Because if we all pretend these things, if we play along with the story we’re supposed to tell, more people will live this story.
And more people will die.
So no. Don’t frigging build institutions because of what I say.
Change things so that they’re less institutional. Not more.
And no you can’t build a magical institution that isn’t an institution because you waved your hands and cast a spell that called it an intentional community. That’s glamour. Or in other words bullshit.
People with developmental disabilities have to live with the consequences of your bullshit. That’ll be another post, or three.
But you can’t just change the surfaces of things and expect the insides to change.
You have to change the insides.
And while I will never deny the importance of what people have done. The ability to live in my own apartment. All these things that are meaningful to my survival. The amount of people with developmental disabilities, and sometimes families, who have worked hard to get me the good parts of the life I have.
I also can’t deny that the way many agencies pull this off is more a surface change than a deep change.
And without a deep change, you won’t get anywhere near enough change.
So when I tell horror stories, don’t think “Institutions are better.” Think “We haven’t moved anywhere far enough away from institutions yet.” And keep moving away from institutions. Because our lives depend on it.
And listen to any person with a developmental disability you hear, whether it’s Noreen or me or anyone else, who says our lives are not getting better or our lives are not getting better enough. Because there’s a lot of pressure on us to play shiny happy brochure-ready client brimming over with wonderful changes, and if any one of us is saying otherwise, you want to listen carefully.
In California, there a lot of developmental disability agencies for supporting adults. Like a ridiculous number. So I’ve seen pretty much the best to the worst and everything in between.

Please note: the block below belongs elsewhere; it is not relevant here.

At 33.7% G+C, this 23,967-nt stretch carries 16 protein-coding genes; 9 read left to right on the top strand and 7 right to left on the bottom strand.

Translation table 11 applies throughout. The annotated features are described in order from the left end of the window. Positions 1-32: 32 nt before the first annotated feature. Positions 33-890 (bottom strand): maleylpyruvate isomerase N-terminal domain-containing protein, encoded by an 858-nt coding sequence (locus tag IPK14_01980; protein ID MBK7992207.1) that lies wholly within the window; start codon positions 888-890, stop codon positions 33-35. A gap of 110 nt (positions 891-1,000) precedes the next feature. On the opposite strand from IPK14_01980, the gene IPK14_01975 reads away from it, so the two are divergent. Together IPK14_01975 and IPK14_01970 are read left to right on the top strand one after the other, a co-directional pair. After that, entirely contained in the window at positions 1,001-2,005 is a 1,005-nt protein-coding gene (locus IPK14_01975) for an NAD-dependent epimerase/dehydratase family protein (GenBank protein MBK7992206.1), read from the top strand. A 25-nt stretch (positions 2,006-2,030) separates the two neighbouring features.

When I moved to Vermont, I knew right away from all the signs I saw, that the developmental disability agency I was with was pretty middle-of-the-road. Some parts of it had things in common with the worst ones I’ve seen. Some parts were better. It’s a huge agency and there’s a lot of variation. But I certainly saw no signs that it was especially good as agencies go.
Yet as soon as I got here I had this entire cheerleading squad of agency staff telling me how wonderful and amazing the agency was. It was weird. I tried to get specifics. What makes it so wonderful? They just told me it was utterly wonderful. I didn’t believe them. I wondered if I’d just joined a cult.
Finally I asked someone to break down — specifically — what made this agency so good.
She said, “Well it’s better than Brandon Training School!”
I said, “That’s setting the bar awfully low.”
Brandon Training School was the state institution for people with developmental disabilities in Vermont. Like all state institutions, it was hell on earth. Larry Bissonette, a former inmate, describes it this way:
Nasty residential better for growing vegetables than people Brandon Training School.
He also says:
Many years ago most of my existence was spent behind the institutional walls of Brandon Training School. I am free of those walls now but attitudinal walls are still very much placing large, enveloped by ignorance, jackets of segregation around the lives of people with disabilities and especially, those that don’t speak.
Referencing the fact that getting out the walls of a terrible institution doesn’t mean everything’s wonderful or that you’re truly integrated into society.
But basically, Brandon Training School was a hellhole, like all such institutions. And pretending that being better than an absolute hellhole makes you wonderful… that’s dangerous. Low standards don’t help anyone.
Part of the medical neglect I experienced from this same agency involved having my staff hours cut in half for awhile and becoming dehydrated enough I almost passed out, setting off a long and ugly chain of events. I kept saying I needed more help the worse my health got as a result of this, and they kept pushing me further and further to perform beyond my limits. This made the health crisis much worse.
What I was told during this was that I was lucky to have staff at all because some people didn’t.
This is also setting the bar horribly low.
Setting the bar this low removes all responsibility from the agency for their failings. (They caused the staffing shortage by prolonged mismanagement.)
Setting the bar this low tells them that it’s not their fault, not their responsibility, not their obligation, if something goes wrong.
I should tell you a story of another agency.
Not the best agency I’ve been in, at all. But better than this one.
There was a week when my staff person was out sick and I was unable to get medication, food, and water.
I somehow made it to agency headquarters, turned on my communication device full volume, and said I wasn’t leaving until I got food and everything.
The head of the agency came into the room. He took me into a little room. He asked me what had been happening.